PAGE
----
Without a filesystem or TRIM that the testing is merely pointing out anomalies in SSD performance. Full span writes in particular reduce the performance in many aspects such as GC.
    These SSDs are tailored to be used in consumer environments with consumer workloads. This is the farthest thing from a consumer workload that you can possibly get.
    The firmware is designed to operate in a certain manner, with filesystems and TRIM functions. They are also optimized for low QD usage and scheduled GC/maintenance that typically occurs during idle/semi-idle times.
    Pounding this with sustained and unreal workloads is like saying "Hey, if we test it for something it wasn't designed for it doesn't work well !!!!.
    Surprise. Of course it doesn't.
    Testing against the grain merely shows odd results that will never be observed in real life usage.
    This is a consumer product. This SSD is among the best in testing that is actually semi-relevant (though the trace testing isnt conducted with TRIM or a filesystem either, as disclosed by the staff) but the 'consistency testing' places it among the worst.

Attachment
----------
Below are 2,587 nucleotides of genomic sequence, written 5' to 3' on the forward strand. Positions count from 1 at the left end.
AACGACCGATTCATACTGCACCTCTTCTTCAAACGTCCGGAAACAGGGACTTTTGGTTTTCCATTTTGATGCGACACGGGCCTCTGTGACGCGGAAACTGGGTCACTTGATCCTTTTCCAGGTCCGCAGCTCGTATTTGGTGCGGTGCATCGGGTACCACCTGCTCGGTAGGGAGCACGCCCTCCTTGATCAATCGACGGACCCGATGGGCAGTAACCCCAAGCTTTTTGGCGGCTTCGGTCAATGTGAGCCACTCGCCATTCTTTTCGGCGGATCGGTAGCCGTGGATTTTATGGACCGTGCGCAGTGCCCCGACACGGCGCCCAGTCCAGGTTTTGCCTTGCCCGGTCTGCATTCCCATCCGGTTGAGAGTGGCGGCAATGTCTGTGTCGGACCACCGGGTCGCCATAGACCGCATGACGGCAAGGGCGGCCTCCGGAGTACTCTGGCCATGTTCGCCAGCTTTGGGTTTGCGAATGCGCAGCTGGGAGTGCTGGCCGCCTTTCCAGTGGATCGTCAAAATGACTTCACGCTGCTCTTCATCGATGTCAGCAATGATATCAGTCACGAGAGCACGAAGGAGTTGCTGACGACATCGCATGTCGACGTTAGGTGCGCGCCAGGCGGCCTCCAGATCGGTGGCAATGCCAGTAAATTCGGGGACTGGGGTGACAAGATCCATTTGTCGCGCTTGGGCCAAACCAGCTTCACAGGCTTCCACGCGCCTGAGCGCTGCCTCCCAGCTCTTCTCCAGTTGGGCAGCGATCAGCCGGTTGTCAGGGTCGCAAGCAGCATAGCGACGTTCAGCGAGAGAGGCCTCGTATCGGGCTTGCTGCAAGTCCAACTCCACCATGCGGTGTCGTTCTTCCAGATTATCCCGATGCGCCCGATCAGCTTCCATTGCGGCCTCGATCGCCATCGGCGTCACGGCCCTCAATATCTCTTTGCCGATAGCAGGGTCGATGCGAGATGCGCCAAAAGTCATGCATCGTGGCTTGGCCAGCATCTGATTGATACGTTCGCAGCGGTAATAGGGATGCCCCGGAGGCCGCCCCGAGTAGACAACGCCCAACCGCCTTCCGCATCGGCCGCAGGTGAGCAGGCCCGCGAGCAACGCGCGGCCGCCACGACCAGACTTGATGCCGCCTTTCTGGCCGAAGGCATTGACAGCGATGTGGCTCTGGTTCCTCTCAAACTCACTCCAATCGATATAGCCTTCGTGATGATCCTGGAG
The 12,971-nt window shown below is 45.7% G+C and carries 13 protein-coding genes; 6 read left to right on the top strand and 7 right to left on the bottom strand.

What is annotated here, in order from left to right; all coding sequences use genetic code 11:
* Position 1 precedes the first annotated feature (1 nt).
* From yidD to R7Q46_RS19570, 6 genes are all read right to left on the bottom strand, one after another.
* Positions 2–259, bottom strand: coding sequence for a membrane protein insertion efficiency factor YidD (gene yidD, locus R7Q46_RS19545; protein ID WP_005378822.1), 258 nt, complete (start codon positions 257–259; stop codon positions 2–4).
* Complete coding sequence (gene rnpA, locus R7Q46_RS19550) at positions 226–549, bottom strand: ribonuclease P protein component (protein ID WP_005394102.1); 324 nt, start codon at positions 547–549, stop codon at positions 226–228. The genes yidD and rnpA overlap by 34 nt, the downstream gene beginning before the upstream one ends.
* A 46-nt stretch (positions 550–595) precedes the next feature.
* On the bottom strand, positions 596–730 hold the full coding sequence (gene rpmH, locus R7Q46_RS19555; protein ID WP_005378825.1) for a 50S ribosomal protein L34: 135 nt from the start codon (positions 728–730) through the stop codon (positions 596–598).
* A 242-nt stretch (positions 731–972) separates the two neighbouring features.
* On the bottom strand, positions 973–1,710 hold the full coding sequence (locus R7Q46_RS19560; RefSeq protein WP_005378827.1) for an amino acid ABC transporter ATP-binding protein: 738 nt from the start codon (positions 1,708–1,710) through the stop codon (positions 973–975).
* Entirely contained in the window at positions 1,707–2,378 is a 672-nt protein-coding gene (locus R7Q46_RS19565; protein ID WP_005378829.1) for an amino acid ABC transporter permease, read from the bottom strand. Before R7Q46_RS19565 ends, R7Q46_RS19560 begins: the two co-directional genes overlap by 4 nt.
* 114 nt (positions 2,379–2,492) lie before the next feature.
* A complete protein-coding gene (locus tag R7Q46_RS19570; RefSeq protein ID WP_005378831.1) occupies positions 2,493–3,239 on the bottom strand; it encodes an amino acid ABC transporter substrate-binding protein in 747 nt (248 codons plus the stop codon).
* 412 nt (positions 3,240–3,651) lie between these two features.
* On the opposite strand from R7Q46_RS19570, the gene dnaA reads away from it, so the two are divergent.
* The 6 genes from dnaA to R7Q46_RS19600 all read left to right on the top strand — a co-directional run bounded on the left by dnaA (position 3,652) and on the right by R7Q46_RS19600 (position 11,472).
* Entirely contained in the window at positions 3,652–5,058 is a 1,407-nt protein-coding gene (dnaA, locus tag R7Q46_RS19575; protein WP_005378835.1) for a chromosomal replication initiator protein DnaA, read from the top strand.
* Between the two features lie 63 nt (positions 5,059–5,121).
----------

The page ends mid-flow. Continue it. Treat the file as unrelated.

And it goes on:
They aren't allowing the SSD to function as it was designed to, then complain that it has bad performance.
    Kristan even specifically states that users will notice hiccups in performance. unreal.
  • jwilliams4200 - Tuesday, December 11, 2012 - link

    Wrong again.

    There is no one way that an SSD should work, unless you want to say that it is to store and retrieve data written to LBAs. Since there are many ways SSDs can be used, and many different types of filesystems, it is absurd to say that doing a general test to the raw device is irrelevant.